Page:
Study of Infection, Immunity, Vaccine and Therapeutics Using Gnotobiotic Pig Models of Human Enteric Viruses

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Date
2015-04-29
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Publisher
Virginia Tech
Abstract

With the absence of gut microbiota, gnotobiotic (Gn) pigs are a unique animal model for studying infection and immunity, and evaluating vaccine and therapeutics for human enteric pathogens. Here, we demonstrate Gn pigs as effective large animal models for human enteric viruses, through evaluating human enterovirus 71 (EV71) infection and immunity, and vaccine and therapeutics for human rotavirus (HRV). Gn pigs could be infected via oral or oronasal route, the natural route of infection. Infected pigs developed clinical signs including fever, neurological and respiratory signs, similar to those seen in human patients. Fecal shedding up to 18 days post infection and virus distribution in intestinal, respiratory and central nervous system tissues were observed. Strong mucosal and systemic T cell responses (IFN-γ producing CD4+ and CD8+ T cells) and systemic B cell responses (serum neutralizing antibodies) were also detected. The study demonstrates a novel large animal model for EV71 to investigate viral pathogenesis, immunity, and to evaluate vaccine and antiviral drugs. Using the well-established Gn pig model for HRV, the adjuvant and therapeutic effects of prebiotics rice bran (RB) and probiotics were evaluated. RB alone or RB plus probiotic Lactobacillus rhamnosus GG (LGG) and probiotic E. coli Nissle 1917 (EcN), were shown to protect against rotavirus diarrhea (80%-100% reduction in the incidence rate) significantly and display strong immune - stimulatory effects on the immunogenicity of an oral attenuated HRV (AttHRV) vaccine. Mechanisms for the adjuvant effect include stimulating the production of intestinal and systemic IFN-γ] producing T cells and promoting mucosal IgA antibody responses. The mechanisms for reducing rotavirus diarrhea include promoting LGG and EcN growth and colonization and host gut health, and maintaining gut integrity and permeability during rotavirus infection. We showed that RB plus LGG and EcN is a highly effective therapeutic regimen against HRV diarrhea. Together, these results indicated that Gn pigs may serve as an excellent animal model for the study of infection, immunity, vaccine and therapeutics for human enteric viruses.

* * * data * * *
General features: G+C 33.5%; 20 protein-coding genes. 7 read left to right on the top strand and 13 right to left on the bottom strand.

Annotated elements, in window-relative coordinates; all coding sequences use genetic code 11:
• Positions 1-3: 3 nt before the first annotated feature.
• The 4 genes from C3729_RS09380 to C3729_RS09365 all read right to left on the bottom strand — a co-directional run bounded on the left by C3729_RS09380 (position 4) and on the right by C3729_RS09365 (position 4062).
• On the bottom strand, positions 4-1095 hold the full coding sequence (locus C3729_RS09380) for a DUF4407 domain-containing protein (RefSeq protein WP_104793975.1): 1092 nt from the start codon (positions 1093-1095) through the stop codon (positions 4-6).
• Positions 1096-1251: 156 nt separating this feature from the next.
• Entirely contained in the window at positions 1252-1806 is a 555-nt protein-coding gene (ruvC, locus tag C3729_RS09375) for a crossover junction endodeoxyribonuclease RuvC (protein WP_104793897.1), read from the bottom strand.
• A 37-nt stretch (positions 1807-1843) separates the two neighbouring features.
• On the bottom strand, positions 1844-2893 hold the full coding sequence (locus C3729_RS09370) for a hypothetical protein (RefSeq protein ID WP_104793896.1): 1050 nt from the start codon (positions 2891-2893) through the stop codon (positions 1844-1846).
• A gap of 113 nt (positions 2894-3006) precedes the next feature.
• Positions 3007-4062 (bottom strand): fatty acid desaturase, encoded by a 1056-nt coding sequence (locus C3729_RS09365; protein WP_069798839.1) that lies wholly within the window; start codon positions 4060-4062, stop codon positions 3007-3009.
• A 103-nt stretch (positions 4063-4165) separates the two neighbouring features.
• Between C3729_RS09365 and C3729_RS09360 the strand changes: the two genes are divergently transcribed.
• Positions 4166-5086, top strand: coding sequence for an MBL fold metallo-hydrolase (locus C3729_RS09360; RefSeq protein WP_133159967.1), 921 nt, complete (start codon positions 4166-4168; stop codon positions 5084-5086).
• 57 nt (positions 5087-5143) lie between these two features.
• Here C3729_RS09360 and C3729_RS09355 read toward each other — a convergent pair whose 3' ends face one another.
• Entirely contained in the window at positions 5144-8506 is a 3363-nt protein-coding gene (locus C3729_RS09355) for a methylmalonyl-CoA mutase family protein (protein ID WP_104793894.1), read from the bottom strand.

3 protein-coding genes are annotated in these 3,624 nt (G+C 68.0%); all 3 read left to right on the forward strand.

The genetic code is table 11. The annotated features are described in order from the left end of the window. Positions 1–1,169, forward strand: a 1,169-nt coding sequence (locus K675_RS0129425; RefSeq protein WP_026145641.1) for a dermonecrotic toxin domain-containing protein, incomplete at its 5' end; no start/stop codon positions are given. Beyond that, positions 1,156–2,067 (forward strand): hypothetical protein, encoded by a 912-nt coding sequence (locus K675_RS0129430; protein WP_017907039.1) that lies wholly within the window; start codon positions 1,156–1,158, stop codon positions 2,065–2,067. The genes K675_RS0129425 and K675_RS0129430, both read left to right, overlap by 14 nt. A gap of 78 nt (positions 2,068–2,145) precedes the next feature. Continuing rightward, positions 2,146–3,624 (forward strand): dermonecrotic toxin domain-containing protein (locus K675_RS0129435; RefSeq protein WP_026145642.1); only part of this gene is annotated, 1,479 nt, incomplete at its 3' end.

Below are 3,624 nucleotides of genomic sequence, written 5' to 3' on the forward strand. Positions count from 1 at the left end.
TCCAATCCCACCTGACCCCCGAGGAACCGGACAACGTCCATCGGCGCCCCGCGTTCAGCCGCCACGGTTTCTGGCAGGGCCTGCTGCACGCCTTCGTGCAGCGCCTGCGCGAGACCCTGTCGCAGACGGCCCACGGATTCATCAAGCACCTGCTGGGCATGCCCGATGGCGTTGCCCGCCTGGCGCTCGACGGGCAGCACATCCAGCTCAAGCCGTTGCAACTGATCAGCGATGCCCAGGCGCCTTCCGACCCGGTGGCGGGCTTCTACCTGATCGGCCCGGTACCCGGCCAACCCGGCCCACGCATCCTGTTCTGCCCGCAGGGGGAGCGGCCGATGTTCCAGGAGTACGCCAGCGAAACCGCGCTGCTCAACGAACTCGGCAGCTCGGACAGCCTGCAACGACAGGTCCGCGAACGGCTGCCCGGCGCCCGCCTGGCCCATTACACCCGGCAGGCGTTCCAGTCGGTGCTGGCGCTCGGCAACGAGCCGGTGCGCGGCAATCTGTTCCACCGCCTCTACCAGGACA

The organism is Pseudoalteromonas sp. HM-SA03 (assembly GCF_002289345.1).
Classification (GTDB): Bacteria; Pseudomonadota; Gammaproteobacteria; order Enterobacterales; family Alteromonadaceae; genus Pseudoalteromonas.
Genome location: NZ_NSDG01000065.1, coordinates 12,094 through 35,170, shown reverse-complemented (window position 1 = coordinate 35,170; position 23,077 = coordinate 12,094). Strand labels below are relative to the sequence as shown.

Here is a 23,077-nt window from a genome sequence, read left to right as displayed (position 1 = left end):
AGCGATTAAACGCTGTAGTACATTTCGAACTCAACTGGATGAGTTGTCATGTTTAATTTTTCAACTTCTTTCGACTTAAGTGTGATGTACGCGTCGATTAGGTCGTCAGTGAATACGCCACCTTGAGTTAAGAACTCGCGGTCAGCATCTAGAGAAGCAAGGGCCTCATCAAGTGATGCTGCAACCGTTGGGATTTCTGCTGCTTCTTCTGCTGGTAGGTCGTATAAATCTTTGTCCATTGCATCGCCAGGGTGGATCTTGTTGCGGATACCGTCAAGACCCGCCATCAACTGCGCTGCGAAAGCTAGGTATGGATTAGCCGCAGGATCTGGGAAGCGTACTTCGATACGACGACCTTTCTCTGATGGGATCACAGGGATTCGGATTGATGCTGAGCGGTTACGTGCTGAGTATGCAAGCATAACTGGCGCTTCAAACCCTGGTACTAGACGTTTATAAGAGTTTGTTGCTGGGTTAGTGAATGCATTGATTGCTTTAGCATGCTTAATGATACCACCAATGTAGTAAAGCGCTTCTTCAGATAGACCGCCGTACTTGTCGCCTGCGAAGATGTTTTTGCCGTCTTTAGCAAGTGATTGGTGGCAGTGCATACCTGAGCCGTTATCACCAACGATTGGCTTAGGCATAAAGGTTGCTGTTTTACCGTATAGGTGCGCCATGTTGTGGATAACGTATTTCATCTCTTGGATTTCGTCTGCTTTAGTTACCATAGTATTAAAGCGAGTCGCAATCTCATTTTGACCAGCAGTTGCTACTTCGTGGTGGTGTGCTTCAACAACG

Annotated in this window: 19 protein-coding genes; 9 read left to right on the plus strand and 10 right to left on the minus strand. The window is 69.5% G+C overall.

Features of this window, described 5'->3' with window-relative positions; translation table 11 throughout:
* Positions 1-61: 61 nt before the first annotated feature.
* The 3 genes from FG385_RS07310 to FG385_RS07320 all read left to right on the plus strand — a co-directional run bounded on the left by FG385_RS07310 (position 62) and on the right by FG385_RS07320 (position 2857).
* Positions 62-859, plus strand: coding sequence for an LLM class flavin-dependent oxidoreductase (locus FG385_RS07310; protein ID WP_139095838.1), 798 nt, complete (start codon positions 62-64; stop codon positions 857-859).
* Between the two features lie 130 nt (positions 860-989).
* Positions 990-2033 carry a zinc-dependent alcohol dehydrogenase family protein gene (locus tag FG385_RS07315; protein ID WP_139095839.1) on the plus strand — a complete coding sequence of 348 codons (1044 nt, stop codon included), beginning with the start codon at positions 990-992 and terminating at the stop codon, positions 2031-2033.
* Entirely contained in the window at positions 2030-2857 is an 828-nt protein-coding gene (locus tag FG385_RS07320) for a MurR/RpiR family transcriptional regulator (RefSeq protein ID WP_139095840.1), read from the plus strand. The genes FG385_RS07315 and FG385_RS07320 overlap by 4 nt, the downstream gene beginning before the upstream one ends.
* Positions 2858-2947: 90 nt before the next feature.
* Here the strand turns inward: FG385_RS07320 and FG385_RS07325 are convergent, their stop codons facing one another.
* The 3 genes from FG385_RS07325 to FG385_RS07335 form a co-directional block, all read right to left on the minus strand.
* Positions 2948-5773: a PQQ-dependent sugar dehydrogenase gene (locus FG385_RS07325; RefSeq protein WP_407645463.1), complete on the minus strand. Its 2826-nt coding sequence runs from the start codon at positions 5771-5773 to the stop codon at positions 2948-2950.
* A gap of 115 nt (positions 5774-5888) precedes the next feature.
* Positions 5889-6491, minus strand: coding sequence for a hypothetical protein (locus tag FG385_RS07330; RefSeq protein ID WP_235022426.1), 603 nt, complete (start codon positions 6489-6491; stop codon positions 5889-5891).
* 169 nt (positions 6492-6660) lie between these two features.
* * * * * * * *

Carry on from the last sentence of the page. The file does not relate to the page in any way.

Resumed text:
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Keywords
Gnotobiotic pig model, Human Enterovirus 71, Human Rotavirus, Infection and Immunity, Vaccine and Therapeutics Evaluation
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